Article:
After everything Arthur Ashe accomplished and subsequently endured, his quote regarding friend and foe does not seem farfetched. 

         My Fond Memories of Jeanne and Arthur Ashe.

  • Hurricanes suck. I am not referring to the University of Miami Hurricanes, but to the storm systems that for the most part find their way to Florida, the Gulf Coast, and the East Coast of the United States. The storm surge and sustained wind from category 2 hurricanes and higher wreak havoc, cause immense damage, and usually displace a proportion of the population. I have no doubt that the National Hurricane Center, FEMA, and local and state officials try their best to convince people in threatened areas to evacuate. Many evacuate, but there are always some who refuse to leave and stay in or around their homes. Here is one take on the so-called brave people who think they can ‘ride-out’ a hurricane.
It Really is What the Wind is Blowing.

Here is what I am thinking for a mid-February Sunday:

  • Economic forecasters, many of them predicting a recession in Q1 of 2024, must be shaking their heads and tweaking their algorithms. On Friday, the benchmark S&P 500 index closed above 5,000 for the first time. Is there a correction on the horizon? 
  • Later today, Super Bowl LVIII (Richie, that Roman numeral is 58) kicks off at Allegiant Stadium in Las Vegas, Nevada. This year, we should have a good game between the Taylor Swift Chiefs and the San Francisco 49ers. The worldwide television audience is expected to be in the 110 million range, with millions more watching on their laptops and other devices. Not to minimize the expected Super Bowl audience, but to provide perspective, the World Cup Final in 2022 attracted a worldwide television audience of 1.5 billion.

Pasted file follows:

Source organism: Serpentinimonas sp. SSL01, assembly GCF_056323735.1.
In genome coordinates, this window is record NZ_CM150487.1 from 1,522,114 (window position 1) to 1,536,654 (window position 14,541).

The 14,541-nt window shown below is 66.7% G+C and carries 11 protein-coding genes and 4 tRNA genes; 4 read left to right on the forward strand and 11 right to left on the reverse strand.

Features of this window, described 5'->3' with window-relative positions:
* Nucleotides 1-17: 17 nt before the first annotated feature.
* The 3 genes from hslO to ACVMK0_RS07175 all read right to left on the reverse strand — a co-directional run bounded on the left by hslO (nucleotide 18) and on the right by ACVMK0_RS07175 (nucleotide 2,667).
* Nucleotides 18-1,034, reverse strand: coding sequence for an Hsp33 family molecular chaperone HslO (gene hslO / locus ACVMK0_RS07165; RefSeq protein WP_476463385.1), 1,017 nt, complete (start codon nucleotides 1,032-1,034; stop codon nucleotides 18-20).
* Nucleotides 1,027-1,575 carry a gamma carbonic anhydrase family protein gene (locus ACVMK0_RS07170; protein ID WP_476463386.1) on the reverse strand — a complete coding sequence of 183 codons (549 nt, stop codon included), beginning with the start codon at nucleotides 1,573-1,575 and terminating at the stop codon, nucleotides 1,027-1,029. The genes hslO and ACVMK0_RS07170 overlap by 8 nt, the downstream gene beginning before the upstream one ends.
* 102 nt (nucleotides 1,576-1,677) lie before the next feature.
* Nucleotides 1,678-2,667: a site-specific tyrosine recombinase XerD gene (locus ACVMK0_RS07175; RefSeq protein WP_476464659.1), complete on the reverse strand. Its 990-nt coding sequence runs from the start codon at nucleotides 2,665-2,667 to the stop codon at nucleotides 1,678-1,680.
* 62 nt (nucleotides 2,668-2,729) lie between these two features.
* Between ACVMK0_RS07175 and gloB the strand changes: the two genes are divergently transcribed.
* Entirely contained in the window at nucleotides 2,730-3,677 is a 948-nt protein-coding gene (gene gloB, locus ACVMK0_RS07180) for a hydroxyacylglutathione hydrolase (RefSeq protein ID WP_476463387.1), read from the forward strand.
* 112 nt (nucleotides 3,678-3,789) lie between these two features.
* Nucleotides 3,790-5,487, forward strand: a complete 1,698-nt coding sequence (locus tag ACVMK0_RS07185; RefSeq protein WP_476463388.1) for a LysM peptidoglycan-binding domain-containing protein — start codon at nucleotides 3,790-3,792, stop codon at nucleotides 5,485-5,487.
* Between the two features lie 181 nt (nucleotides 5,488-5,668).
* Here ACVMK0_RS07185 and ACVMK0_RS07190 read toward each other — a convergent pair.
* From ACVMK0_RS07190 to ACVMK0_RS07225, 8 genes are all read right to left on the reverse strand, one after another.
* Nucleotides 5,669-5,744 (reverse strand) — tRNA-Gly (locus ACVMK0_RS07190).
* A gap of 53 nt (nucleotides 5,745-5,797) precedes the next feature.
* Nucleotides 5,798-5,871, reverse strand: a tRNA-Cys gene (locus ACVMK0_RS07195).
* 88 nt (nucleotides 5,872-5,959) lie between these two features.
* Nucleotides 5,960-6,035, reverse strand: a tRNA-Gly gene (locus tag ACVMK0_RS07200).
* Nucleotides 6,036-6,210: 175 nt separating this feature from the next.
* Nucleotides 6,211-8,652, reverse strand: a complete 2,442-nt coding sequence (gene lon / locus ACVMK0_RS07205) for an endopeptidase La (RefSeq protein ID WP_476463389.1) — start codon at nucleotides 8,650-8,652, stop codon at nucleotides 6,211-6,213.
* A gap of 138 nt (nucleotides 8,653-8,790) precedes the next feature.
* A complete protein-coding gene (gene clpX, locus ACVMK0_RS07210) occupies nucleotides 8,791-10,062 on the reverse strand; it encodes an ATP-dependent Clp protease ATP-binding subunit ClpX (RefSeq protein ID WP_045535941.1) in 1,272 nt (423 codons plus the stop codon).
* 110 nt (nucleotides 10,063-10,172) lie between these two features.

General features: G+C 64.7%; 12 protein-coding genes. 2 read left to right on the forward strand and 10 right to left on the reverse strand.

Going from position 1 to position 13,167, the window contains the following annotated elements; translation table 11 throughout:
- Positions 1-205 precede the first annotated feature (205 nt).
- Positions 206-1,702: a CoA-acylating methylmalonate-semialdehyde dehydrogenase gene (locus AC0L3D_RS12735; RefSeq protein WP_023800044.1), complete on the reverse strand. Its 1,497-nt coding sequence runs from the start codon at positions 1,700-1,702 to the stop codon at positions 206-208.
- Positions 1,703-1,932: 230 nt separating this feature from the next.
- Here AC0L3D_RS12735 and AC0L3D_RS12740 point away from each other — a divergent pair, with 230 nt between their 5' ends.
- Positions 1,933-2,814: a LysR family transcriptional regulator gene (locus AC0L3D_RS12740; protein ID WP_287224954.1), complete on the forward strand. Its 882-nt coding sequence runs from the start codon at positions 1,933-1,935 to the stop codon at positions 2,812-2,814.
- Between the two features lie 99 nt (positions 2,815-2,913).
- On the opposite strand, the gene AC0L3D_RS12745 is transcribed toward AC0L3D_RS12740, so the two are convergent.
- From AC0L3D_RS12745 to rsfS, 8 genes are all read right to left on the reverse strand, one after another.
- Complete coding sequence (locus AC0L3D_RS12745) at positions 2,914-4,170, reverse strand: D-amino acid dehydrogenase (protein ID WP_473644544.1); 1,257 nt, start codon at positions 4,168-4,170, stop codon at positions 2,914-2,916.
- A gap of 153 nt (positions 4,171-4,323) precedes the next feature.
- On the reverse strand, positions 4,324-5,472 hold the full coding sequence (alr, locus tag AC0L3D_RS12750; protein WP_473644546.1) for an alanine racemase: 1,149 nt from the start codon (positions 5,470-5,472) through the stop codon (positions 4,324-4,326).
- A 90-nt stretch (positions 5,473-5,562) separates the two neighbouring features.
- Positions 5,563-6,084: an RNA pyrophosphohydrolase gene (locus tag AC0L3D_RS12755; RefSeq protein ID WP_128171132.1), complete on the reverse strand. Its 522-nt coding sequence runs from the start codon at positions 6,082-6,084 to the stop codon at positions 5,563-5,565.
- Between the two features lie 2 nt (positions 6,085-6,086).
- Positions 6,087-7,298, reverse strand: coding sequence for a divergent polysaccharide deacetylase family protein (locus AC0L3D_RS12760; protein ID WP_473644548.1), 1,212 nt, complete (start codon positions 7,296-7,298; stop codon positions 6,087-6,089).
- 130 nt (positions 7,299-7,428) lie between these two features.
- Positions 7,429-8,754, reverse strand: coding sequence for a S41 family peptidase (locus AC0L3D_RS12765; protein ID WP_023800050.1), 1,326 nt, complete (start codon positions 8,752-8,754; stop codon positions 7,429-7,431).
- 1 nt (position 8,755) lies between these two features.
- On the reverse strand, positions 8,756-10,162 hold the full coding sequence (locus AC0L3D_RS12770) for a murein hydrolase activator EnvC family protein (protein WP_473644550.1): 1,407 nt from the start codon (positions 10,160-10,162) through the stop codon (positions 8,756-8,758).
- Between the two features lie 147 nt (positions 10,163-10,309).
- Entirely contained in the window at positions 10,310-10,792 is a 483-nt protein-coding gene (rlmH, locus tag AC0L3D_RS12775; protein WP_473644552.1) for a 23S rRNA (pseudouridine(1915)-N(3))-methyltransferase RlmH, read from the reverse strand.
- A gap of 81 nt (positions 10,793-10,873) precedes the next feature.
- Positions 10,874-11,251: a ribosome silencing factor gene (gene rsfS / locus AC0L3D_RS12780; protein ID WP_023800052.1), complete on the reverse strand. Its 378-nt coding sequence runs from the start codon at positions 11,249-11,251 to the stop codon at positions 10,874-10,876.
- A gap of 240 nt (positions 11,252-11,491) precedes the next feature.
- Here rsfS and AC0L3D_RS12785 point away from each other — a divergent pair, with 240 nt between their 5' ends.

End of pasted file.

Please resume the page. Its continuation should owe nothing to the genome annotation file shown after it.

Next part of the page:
• Speaking of the World Cup Final: “People across the globe traveling to New Jersey for biggest sporting event in the world.” ”European fans getting off the plane in Newark and looking around like…?” ”Rio, Berlin, Paris, Rome, Buenos Aires…. and East Rutherford, New Jersey.” These are the many comments from naysayers after FIFA announced the 2026 World Cup final would be held at MetLife Stadium in East Rutherford, New Jersey. This take from Joe Pesci about sums it up. WARNING: FOUL LANGUAGE.

     Joe Pesci’s Take on the 2026 World Cup Final Venue. 

  • This afternoon’s Super Bowl will hopefully include creative, funny, and interesting commercials. Ad spots for today’s game cost $7 million for 30 seconds, and we certainly hope some of those commercials have the creativity displayed by ETRADE’s baby commercials. So funny. 
At $7m for 30 Seconds, the Commercials Better Be Good!

  • Pure talent. This song, by Finnish DJ and record producer Darude, gained worldwide recognition back in the early 2000s. An instrumental that is still played in clubs and at sporting events and has gained popularity with the internet meme culture. Darude created Sandstorm using hardware and software too numerous to list, which makes the rendition in this video even more special. Sandstorm eventually reached sales of two million worldwide, but it has never been performed better than this rendition by this talented orchestra.
Amazing Work by an Amazing Orchestra.

  • Last, but not least, THE countdown is on. Four weeks to daylight savings time!!

Adios, pay it forward, be safe, and have a Sunday Funday.